Article Summary of "Salem's Dark Hour: Did the Devil Make Them Do It?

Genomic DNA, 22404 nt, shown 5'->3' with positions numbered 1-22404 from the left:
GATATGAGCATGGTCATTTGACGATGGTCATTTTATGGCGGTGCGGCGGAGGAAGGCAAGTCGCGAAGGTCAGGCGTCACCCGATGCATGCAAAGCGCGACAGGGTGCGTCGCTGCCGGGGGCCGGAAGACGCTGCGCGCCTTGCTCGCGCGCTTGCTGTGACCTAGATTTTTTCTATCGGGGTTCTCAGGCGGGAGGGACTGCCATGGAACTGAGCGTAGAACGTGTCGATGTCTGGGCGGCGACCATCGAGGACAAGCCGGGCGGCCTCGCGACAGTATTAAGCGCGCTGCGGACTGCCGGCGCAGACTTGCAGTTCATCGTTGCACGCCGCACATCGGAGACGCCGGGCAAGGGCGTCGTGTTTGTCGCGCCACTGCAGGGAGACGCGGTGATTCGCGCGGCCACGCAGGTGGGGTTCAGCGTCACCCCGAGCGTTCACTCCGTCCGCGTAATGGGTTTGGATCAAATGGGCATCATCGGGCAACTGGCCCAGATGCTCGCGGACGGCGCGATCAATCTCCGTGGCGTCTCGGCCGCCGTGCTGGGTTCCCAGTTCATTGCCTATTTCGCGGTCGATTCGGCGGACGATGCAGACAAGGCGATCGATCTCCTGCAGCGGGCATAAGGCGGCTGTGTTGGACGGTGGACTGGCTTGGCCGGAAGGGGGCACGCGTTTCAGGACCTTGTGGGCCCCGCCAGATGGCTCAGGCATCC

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Watson, B. “Salem’s Dark Hour: Did the Devil make them do It?”, Smithsonian , vol. 23, issue #1, 14 pages, Apr92 Thesis: The article describes the events of the Salem Witch Trials. Summary: The author allows us to investigate the witch-hunt at Salem and to form our own hypothesis of the events by presenting evidence of the trials and theories of historians. The trials began as a result of a seemingly bewitched child named Betty Parris. The 9-year old and her friends, curious of their futures, began consulting the spirits for advice on who they should marry. Soon after their experience, the girls began convulsing and angling their bodies in ways that physicians not explain. Historians are unsure why the girls did this, whether they were spectacular actors or bewitched or possessed, there is no way to know for sure. It is still a mystery how this could, or even did, affect them in such a way, but nonetheless the townspeople believed it was a result of witchcraft. The girls refused to point fingers, however rumors spread and accusations were made. Once a person was accused, their choices were to confess or be killed. During the trials, the girls sat in the audience and reacted to the actions of the accused. This was added to the so-called evidence against the accused, and often was the settling argument in their demise. A total of one hundred seventy-five people were accused. Out of the one hundred seventy-five, nineteen were hanged, one of which was a man. The Salem Witch Trials are, to this day, a famous tale of the way communities can fail as a result of superstitions. Three hundred years later, no one really can say what in heaven (or hell) possessed the 'witches' of Salem--or their accusers In witchcraft's colorful lore, one episode stands out in black and white. Black:

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